Millions of adults suffer from painful knee osteoarthritis (OA). Although physical activity can help improve pain and reduce functional limitations, many people with OA are physically inactive. For people living with knee OA, it can be difficult to get started with or continue on a physical activity program, because pain and other symptoms can make some exercises very challenging. For this reason, it’s important to provide patients with knee OA with guidance and support for an appropriate physical activity program.
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Explore This IssueMay 2015
Physical Therapy for Knee OA
Visits to physical therapists are one important source for this kind of instruction. Physical therapists can provide guidance on a home exercise program that fits the needs and abilities of each patient with knee OA, including direction on progressing the exercises. Along with this, physical therapists can evaluate whether patients with knee OA could benefit from mobility aids or other devices to address biomechanical issues.
Some studies have shown that physical therapy is an underutilized service among patients with knee OA. Some patients lack health insurance, cannot afford co-payments or live in medically underserved areas where physical therapy services are limited. Thus, there’s a need to develop and test other resources that can provide guidance and support for physical activity tailored for people with knee OA.
The PATH-IN Study
A new study, the PhysicAl THerapy vs. INternet-based Exercise Training for Patients with Knee OA (PATH-IN), is evaluating a newly developed, Internet-based exercise program for people with knee OA.1 The PATH-IN study is based at the Thurston Arthritis Research Center at the University of North Carolina at Chapel Hill, with collaborators at Duke University Medical Center, and is funded by the Patient-Centered Outcomes Research Institute.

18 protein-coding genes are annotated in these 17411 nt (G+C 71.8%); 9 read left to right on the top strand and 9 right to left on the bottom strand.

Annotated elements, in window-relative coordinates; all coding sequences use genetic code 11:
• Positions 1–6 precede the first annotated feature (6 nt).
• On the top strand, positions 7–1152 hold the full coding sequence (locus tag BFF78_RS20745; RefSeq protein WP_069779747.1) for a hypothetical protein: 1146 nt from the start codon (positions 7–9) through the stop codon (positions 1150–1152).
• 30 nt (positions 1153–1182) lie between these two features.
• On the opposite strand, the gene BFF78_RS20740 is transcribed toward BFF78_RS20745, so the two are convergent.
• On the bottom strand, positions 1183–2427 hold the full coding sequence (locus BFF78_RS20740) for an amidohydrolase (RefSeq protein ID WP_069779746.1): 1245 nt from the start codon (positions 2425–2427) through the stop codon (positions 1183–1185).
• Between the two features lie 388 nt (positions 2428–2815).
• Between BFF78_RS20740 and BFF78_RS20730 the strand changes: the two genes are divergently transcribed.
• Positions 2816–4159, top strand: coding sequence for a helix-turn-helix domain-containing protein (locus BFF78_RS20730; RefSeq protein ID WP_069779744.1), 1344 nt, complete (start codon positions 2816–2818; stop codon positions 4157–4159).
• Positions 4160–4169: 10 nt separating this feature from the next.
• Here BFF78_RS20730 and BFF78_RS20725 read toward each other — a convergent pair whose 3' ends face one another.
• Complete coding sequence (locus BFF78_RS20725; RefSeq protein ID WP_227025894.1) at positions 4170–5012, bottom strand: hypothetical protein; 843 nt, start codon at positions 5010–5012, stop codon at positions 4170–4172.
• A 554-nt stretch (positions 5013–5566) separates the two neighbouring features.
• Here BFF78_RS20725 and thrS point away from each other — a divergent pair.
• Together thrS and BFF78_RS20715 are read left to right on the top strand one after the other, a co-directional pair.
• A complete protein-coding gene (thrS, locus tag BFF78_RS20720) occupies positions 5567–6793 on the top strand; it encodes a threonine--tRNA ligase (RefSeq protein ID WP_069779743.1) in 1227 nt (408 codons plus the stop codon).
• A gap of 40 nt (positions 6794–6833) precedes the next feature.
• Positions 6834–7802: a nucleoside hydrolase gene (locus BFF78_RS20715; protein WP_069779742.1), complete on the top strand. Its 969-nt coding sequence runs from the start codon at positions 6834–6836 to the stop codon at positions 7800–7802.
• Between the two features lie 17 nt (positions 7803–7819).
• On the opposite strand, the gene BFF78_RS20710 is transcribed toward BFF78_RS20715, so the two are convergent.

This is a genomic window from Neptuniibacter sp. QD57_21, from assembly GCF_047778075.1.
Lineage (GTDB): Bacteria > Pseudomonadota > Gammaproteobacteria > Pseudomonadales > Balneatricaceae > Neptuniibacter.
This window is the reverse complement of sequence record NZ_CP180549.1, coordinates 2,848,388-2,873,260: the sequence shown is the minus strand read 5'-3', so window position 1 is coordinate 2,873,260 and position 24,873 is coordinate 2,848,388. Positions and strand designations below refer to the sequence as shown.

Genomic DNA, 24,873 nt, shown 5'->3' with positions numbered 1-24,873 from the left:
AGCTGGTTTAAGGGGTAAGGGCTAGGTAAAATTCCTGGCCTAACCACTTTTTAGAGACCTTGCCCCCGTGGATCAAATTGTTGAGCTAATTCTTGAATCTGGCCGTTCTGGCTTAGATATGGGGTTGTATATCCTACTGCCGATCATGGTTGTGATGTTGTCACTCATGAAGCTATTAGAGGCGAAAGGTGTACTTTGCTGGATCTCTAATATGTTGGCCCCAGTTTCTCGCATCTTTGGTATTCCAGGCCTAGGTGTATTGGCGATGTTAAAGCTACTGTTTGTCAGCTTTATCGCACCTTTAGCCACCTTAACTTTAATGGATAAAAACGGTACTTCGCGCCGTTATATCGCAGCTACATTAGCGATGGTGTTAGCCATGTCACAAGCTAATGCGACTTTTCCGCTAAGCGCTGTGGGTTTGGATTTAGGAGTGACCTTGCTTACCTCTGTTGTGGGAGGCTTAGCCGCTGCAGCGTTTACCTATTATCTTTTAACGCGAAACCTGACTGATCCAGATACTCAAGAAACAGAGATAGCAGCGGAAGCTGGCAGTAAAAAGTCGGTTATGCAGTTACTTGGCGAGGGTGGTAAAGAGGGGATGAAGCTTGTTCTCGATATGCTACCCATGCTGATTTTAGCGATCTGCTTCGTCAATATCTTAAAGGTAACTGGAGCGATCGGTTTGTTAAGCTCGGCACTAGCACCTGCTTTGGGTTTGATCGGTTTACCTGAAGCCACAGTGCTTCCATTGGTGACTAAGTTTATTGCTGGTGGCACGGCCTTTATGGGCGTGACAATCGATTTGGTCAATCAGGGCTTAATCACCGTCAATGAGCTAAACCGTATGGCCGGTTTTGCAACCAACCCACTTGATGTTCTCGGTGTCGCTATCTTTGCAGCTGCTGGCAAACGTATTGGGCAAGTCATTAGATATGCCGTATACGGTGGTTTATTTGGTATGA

PATH-IN is a pragmatic comparative effectiveness trial, in which patients with knee OA are being randomized to usual care physical therapy, an Internet-based exercise training program or a waitlist control group that receives treatment at the end of study participation. The study will examine the effectiveness of each intervention for improving pain and functional outcomes at four-month and 12-month assessment visits. The study will also assess whether the Internet-based exercise training program is as effective as physical therapy, a guideline-recommended component of care for knee OA. If the Internet-based exercise training program is found to be as helpful for knee OA, this would be another treatment option for patients who may not have access to, or be able to afford, physical therapy. This study will also determine whether the Internet-based exercise program is more effective for patients who have certain characteristics (e.g., milder joint disease).